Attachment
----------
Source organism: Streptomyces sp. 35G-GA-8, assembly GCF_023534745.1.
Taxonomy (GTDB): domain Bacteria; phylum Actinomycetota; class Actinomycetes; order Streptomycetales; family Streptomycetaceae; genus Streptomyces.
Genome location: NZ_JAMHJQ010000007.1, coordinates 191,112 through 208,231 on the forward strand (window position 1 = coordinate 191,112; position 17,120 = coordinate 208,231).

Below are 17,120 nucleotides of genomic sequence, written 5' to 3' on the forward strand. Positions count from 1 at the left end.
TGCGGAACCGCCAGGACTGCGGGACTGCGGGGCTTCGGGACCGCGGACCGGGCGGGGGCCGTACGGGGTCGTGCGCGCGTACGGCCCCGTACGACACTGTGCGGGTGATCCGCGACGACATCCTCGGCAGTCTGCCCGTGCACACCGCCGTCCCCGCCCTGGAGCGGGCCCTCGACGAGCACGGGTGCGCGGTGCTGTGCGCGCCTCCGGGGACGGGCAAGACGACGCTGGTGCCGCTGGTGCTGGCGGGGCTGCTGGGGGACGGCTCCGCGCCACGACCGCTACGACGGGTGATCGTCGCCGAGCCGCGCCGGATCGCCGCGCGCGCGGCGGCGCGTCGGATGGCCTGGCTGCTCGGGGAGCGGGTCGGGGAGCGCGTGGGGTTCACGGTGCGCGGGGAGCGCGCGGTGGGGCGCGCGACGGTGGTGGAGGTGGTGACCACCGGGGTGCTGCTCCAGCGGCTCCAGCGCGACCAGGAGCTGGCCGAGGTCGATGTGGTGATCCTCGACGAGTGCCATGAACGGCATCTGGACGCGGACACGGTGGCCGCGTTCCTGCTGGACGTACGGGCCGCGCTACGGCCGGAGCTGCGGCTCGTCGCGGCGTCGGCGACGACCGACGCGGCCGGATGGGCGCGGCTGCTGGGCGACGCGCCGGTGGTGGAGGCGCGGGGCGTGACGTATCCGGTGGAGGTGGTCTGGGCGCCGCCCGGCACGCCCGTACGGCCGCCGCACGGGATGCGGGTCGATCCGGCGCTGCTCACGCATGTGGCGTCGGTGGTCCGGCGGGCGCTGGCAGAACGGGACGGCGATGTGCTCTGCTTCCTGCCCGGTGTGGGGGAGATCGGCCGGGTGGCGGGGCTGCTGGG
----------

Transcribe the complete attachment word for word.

Source organism: Streptomyces sp. 35G-GA-8, assembly GCF_023534745.1.
Taxonomy (GTDB): domain Bacteria; phylum Actinomycetota; class Actinomycetes; order Streptomycetales; family Streptomycetaceae; genus Streptomyces.
Genome location: NZ_JAMHJQ010000007.1, coordinates 191,112 through 208,231 on the forward strand (window position 1 = coordinate 191,112; position 17,120 = coordinate 208,231).

Below are 17,120 nucleotides of genomic sequence, written 5' to 3' on the forward strand. Positions count from 1 at the left end.
TGCGGAACCGCCAGGACTGCGGGACTGCGGGGCTTCGGGACCGCGGACCGGGCGGGGGCCGTACGGGGTCGTGCGCGCGTACGGCCCCGTACGACACTGTGCGGGTGATCCGCGACGACATCCTCGGCAGTCTGCCCGTGCACACCGCCGTCCCCGCCCTGGAGCGGGCCCTCGACGAGCACGGGTGCGCGGTGCTGTGCGCGCCTCCGGGGACGGGCAAGACGACGCTGGTGCCGCTGGTGCTGGCGGGGCTGCTGGGGGACGGCTCCGCGCCACGACCGCTACGACGGGTGATCGTCGCCGAGCCGCGCCGGATCGCCGCGCGCGCGGCGGCGCGTCGGATGGCCTGGCTGCTCGGGGAGCGGGTCGGGGAGCGCGTGGGGTTCACGGTGCGCGGGGAGCGCGCGGTGGGGCGCGCGACGGTGGTGGAGGTGGTGACCACCGGGGTGCTGCTCCAGCGGCTCCAGCGCGACCAGGAGCTGGCCGAGGTCGATGTGGTGATCCTCGACGAGTGCCATGAACGGCATCTGGACGCGGACACGGTGGCCGCGTTCCTGCTGGACGTACGGGCCGCGCTACGGCCGGAGCTGCGGCTCGTCGCGGCGTCGGCGACGACCGACGCGGCCGGATGGGCGCGGCTGCTGGGCGACGCGCCGGTGGTGGAGGCGCGGGGCGTGACGTATCCGGTGGAGGTGGTCTGGGCGCCGCCCGGCACGCCCGTACGGCCGCCGCACGGGATGCGGGTCGATCCGGCGCTGCTCACGCATGTGGCGTCGGTGGTCCGGCGGGCGCTGGCAGAACGGGACGGCGATGTGCTCTGCTTCCTGCCCGGTGTGGGGGAGATCGGCCGGGTGGCGGGGCTGCTGGG